• relationship in order to test the proposition and arrive at a decision.
  • 17. Abstraction /Model Building
    • Choose and select only relevant information.
    • Assumptions and identificatioins are utilised to simplify and highlight essential features of the events.
    • Based on scientific enquiry, out of many choices only few or even one is chosen.
    • In cause effect relationship, all other factors which are unimportant for our study, are assumed to be constant.
    • The abstract should represent the real world phenomena.
  • 18. Data Collection
    • Relevant data have to be collected as per the model specifications of the variables such as price, demand, sales, advertising expenditure &c.
    • These data may be a) time series data b)Cross sectional data or c) Pooled data.
  • 19. Testing the hypothesis
    • Hypothesis is to be tested with the help of data collected by adopting the following major steps:
    • 1. We first set up a hypothesis or assumption. Formulation of null hypothesis – Ho
    • 2. Specify, alternates, H1, H2.
    • 3. Accept Ho - null hypothesis if it is true based on evidence (supporting data).
    • 4. Reject Ho – if not supported by evidence.
  • 20. Deduction
    • Assuming that the hypothesis is accepted as it, not only, indicates cause effect relationship, but also serves as the basis of predictions.
    • Predictions, forecasts are obtained by deductive reasoning.
    • Example: Increase in ad. Expenditure, resulted in improved sales. It is deduced that the firm can increase expenditure on advertisements.
  • 21. Evaluating the Test Result
    • When real world events confirm a hypothesis, it is accepted. Acceptance is not proving. It needs to be tested, to find out whether the predictions are correct.
    • If observed facts contradict the predictions, the hypothesis is rejected.
    • But if it successfully survives a number of tests, it is accepted as a theory.
  • 22. Conclusion
    • An accepted hypothesis can form the basis for decision making.
    • Interpretation and arriving at inferences from empirical results for taking decision about the future course of action, will call for the skill of the manager.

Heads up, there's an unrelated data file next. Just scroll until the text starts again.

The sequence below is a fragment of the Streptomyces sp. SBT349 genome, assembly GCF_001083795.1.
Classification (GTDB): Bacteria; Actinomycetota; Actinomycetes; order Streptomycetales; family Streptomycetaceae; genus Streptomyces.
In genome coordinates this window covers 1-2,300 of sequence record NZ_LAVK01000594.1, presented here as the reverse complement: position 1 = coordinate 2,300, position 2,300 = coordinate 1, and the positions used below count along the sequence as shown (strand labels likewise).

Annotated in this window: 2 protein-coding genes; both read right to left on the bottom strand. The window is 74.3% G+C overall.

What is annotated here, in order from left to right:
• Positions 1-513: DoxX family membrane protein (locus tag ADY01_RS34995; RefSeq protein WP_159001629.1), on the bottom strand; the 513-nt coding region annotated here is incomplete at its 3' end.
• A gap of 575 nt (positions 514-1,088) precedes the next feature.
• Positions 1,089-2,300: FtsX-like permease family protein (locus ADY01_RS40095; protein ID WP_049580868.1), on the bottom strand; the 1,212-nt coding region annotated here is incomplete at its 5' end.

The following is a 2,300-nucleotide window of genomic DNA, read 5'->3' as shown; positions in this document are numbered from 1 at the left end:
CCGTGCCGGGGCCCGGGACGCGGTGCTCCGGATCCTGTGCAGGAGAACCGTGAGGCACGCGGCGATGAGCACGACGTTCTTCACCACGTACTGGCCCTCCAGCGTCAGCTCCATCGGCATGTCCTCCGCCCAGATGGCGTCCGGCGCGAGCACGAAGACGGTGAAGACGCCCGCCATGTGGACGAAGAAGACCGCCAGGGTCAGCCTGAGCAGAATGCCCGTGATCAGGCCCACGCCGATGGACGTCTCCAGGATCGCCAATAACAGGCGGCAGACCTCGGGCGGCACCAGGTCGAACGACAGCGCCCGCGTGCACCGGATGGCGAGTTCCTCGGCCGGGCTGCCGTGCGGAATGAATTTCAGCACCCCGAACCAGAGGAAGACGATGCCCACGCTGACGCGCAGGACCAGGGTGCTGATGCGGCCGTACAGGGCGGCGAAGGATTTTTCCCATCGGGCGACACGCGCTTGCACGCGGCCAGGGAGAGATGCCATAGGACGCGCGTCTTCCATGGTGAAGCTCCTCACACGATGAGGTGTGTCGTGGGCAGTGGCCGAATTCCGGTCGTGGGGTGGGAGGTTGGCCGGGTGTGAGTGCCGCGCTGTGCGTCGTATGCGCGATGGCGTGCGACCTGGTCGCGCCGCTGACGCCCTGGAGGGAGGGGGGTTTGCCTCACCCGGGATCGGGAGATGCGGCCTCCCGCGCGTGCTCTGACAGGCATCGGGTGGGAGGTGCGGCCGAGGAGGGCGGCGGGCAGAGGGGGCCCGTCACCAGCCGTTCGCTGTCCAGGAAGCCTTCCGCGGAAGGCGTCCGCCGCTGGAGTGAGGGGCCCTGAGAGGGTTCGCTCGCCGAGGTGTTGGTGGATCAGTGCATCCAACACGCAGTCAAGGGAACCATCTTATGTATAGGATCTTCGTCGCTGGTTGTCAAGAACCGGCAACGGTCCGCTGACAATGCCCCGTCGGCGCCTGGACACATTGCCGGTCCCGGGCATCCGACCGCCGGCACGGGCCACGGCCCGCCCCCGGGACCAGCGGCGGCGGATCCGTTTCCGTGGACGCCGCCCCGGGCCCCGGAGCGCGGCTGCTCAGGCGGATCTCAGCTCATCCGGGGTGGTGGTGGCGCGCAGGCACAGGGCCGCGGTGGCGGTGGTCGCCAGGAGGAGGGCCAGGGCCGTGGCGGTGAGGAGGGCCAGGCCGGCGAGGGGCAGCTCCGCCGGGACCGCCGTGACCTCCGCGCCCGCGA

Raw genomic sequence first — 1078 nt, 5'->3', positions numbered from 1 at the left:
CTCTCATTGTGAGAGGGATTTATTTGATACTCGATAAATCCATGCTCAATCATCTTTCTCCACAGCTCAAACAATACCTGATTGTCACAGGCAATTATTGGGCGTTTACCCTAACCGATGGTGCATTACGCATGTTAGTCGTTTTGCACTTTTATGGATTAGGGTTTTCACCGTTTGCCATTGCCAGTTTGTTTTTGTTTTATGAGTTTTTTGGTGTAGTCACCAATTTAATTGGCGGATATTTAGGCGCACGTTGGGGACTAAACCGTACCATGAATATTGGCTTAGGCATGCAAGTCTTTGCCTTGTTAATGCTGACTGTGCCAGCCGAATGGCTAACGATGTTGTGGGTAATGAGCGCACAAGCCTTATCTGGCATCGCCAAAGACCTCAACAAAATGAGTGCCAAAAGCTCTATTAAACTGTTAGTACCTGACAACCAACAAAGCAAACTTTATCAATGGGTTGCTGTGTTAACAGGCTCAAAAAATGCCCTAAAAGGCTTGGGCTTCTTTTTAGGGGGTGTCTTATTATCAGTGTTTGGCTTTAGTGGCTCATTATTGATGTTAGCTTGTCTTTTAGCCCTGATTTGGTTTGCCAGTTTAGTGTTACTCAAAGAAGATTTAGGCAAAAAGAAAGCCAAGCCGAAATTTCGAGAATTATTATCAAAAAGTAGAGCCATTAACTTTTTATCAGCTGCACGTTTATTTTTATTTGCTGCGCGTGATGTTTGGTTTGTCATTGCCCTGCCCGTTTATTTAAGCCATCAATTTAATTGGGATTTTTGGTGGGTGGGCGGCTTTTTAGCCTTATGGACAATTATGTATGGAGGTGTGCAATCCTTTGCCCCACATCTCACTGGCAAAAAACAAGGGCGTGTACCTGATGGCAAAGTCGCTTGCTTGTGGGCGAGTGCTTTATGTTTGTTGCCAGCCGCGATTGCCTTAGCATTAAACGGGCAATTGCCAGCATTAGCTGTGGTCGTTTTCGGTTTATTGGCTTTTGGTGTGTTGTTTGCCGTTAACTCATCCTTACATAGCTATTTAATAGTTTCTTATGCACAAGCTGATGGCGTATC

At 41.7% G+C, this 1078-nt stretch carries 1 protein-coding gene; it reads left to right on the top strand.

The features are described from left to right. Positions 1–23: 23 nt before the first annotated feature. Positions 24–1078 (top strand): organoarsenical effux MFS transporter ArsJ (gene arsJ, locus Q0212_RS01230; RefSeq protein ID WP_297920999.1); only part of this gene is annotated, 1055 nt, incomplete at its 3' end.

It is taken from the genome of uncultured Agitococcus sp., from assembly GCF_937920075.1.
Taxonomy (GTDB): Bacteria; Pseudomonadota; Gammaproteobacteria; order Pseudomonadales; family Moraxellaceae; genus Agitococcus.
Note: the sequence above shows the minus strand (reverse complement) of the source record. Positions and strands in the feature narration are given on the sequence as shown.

• 23.
    • Empirical = Based on observation of facts and experiments and not based on theory.
  • 24. Basic assumptions in Economic Models
    • 1. Ceteris Paribus assumption
    • 2. Psychological assumption about rational behaviour of man.
    • 3. Structural assumptions such as all land is not tillable or production cannot be doubled by doubling the working hours of the worker.
    • 4. Institutional Assumptions:
    • Capitalist economic system – free market economy.
    • Socialistic system – Govt. control on economic resources.
    • Mixed economy – Strategic role of Public sector and relative scope of private sector.
  • 25. Equilibrium in Economic analysis
    • Equilibrium implies absence of change in the behavioural movement.
    • Equilibrium is the best possible stage under existing circumstances, and there is no need for change, so long as circumstances remain the same.
  • 26. Partial Equilibrium
    • Partial equilibrium is based on only restricted range of data – equilibrium price of a single commodity, assuming all other things to be equal.
  • 27. Major advantages of Partial Equilibrium
    • It is simple.
    • It is useful for prediction purposes.
    • It can be applied to solve micro-economic problems.
    • It is a stepping stone to analyse general equilibrium of the economy.
    • It is useful in reviewing market mechanism in a free enterprise economy.
    • It is useful to understand rational human behaviour for maximising satisfaction.
    • It analyses firm’s profit maximisation behaviour.
  • 28. Limitations of Partial equilibrium analysis:
    • 1. It can deal with one economic entity only.
    • 2. It is not applicable for the entire economy.
    • 3. It is based on ceteris paribus.
    • 4. Its unrealistic assumptions, makes it unsuitable for application to world phenomenon.
    • 5. Its analysis is incomplete as only primary and not secondary effects are studied.
    • 6. Its segregation of individual behaviour from the rest of the economy is unrealistic.
  • 29. General Equilibrium
    • An economy is in general equilibrium when all consumers, all firms, all factors of production, all industries, all markets are in equilibrium simultaneously.
    • Two sets of conditions are to be fulfilled to attain general equilibrium:-
    • 1. A subjective condition : Each individual economic entity is attaining its maximisation goals.
    • 2. An Objective condition: Each market (commodity as well as factor) is in equilibrium with demand equal to supply.
  • 30. Usefulness of General Equilibrium analysis:
    • It explains the structure, mechanism and operating forces and working of the entire economic system.
    • It analysses inter-sectoral changes and their impact.
    • It explains the complexities of commodity and factor markets and their inter-relationship.
    • It examines functions of prices and price structure in the economy.
    • It is useful in planning process by providing conceptual basis for input-output analysis.
    • It is useful in public poilicy formulation.
    • It is used in modern welfare economics and monetary theory.
  • 31. Limitations of General Equilibrium analysis.
    • 1. It is essentially static in its approach.
    • 2. It is unrealistic in its assumptions such as perfect competition.
    • 3. It analysis is complicated involving series of simultaneous equations.
    • 4. It ignores leads and lags and considers only instant happenings, which is not realistic.